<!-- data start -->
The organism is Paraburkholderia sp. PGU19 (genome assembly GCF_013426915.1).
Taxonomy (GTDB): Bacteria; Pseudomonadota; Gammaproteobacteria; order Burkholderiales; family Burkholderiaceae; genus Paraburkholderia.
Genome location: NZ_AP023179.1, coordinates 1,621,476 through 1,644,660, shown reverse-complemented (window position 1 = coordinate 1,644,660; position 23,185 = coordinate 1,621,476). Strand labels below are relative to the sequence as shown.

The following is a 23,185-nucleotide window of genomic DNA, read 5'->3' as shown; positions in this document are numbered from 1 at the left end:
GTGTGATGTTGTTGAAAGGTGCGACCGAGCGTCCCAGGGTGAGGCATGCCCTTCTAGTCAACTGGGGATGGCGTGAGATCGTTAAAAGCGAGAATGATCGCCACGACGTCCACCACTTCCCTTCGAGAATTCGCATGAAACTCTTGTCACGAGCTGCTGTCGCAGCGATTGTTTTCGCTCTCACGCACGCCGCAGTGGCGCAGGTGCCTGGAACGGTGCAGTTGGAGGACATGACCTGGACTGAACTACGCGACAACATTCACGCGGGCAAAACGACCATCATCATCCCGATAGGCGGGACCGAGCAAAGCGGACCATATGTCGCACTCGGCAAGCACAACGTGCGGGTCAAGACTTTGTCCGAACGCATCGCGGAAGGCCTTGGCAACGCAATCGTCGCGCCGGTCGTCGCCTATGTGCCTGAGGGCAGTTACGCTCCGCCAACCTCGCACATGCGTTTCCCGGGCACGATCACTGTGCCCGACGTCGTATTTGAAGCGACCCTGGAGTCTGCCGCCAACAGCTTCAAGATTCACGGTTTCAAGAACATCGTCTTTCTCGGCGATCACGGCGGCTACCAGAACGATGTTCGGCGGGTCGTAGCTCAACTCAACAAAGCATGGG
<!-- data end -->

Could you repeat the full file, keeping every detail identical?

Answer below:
The organism is Paraburkholderia sp. PGU19 (genome assembly GCF_013426915.1).
Taxonomy (GTDB): Bacteria; Pseudomonadota; Gammaproteobacteria; order Burkholderiales; family Burkholderiaceae; genus Paraburkholderia.
Genome location: NZ_AP023179.1, coordinates 1,621,476 through 1,644,660, shown reverse-complemented (window position 1 = coordinate 1,644,660; position 23,185 = coordinate 1,621,476). Strand labels below are relative to the sequence as shown.

The following is a 23,185-nucleotide window of genomic DNA, read 5'->3' as shown; positions in this document are numbered from 1 at the left end:
GTGTGATGTTGTTGAAAGGTGCGACCGAGCGTCCCAGGGTGAGGCATGCCCTTCTAGTCAACTGGGGATGGCGTGAGATCGTTAAAAGCGAGAATGATCGCCACGACGTCCACCACTTCCCTTCGAGAATTCGCATGAAACTCTTGTCACGAGCTGCTGTCGCAGCGATTGTTTTCGCTCTCACGCACGCCGCAGTGGCGCAGGTGCCTGGAACGGTGCAGTTGGAGGACATGACCTGGACTGAACTACGCGACAACATTCACGCGGGCAAAACGACCATCATCATCCCGATAGGCGGGACCGAGCAAAGCGGACCATATGTCGCACTCGGCAAGCACAACGTGCGGGTCAAGACTTTGTCCGAACGCATCGCGGAAGGCCTTGGCAACGCAATCGTCGCGCCGGTCGTCGCCTATGTGCCTGAGGGCAGTTACGCTCCGCCAACCTCGCACATGCGTTTCCCGGGCACGATCACTGTGCCCGACGTCGTATTTGAAGCGACCCTGGAGTCTGCCGCCAACAGCTTCAAGATTCACGGTTTCAAGAACATCGTCTTTCTCGGCGATCACGGCGGCTACCAGAACGATGTTCGGCGGGTCGTAGCTCAACTCAACAAAGCATGGG